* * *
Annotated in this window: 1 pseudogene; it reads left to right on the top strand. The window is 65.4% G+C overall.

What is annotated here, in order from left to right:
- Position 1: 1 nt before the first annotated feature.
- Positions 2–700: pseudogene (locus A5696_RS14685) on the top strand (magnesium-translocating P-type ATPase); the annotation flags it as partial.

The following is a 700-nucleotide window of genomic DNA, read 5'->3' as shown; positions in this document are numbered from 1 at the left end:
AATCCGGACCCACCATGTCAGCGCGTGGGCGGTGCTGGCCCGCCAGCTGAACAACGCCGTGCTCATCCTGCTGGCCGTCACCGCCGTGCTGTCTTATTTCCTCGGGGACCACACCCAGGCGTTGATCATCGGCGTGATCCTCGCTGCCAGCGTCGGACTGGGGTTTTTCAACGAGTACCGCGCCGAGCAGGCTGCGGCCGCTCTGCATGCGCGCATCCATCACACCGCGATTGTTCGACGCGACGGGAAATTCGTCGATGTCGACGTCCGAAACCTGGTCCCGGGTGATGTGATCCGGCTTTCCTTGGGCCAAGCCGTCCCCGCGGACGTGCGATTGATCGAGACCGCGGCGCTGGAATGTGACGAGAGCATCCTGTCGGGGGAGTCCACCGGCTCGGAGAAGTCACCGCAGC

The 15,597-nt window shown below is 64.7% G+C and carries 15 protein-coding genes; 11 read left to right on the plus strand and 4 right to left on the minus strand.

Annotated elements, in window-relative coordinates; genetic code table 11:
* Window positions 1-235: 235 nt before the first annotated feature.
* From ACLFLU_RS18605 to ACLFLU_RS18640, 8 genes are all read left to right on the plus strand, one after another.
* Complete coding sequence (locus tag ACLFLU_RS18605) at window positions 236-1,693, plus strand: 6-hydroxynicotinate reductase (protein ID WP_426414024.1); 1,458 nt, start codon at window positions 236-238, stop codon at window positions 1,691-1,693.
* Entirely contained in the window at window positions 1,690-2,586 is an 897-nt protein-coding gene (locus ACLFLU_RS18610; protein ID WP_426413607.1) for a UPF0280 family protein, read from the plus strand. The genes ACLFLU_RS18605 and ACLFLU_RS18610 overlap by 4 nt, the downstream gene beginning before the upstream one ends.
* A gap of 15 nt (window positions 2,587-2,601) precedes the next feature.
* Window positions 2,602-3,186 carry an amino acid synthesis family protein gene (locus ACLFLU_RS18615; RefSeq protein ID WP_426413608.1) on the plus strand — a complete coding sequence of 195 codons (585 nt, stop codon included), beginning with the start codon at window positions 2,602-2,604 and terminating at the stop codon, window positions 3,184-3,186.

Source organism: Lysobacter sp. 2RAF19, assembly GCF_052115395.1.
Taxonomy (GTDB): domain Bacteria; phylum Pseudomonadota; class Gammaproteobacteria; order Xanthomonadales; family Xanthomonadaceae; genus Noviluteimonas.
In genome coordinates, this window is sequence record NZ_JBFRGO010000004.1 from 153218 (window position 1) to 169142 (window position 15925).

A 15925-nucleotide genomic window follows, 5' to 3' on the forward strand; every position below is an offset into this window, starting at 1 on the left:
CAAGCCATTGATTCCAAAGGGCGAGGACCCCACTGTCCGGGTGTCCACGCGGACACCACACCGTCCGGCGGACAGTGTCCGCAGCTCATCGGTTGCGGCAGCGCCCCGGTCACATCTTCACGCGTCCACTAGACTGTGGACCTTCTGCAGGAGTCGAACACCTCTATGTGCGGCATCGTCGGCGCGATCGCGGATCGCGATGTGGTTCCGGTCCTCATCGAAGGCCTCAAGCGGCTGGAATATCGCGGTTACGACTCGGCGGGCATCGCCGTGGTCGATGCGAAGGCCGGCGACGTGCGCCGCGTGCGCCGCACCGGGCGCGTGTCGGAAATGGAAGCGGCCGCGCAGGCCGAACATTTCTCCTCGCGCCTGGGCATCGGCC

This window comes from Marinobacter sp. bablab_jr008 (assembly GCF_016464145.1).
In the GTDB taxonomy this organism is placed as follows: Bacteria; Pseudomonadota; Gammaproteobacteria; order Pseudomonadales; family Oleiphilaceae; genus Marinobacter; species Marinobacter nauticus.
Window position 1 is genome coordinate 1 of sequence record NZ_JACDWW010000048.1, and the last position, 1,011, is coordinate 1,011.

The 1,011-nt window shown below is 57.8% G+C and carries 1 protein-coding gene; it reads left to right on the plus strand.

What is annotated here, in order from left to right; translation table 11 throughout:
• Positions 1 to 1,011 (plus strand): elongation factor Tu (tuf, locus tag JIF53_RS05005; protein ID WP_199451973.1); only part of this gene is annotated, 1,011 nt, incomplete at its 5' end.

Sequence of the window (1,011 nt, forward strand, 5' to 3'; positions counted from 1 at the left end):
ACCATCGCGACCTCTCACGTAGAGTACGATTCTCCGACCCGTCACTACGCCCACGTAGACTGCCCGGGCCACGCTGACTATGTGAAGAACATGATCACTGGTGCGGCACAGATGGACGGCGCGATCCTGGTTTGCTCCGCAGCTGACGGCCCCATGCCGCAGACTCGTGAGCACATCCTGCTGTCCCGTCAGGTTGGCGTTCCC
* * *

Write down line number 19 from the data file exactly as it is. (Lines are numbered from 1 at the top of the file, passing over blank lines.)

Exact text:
CAAGCCATTGATTCCAAAGGGCGAGGACCCCACTGTCCGGGTGTCCACGCGGACACCACACCGTCCGGCGGACAGTGTCCGCAGCTCATCGGTTGCGGCAGCGCCCCGGTCACATCTTCACGCGTCCACTAGACTGTGGACCTTCTGCAGGAGTCGAACACCTCTATGTGCGGCATCGTCGGCGCGATCGCGGATCGCGATGTGGTTCCGGTCCTCATCGAAGGCCTCAAGCGGCTGGAATATCGCGGTTACGACTCGGCGGGCATCGCCGTGGTCGATGCGAAGGCCGGCGACGTGCGCCGCGTGCGCCGCACCGGGCGCGTGTCGGAAATGGAAGCGGCCGCGCAGGCCGAACATTTCTCCTCGCGCCTGGGCATCGGCC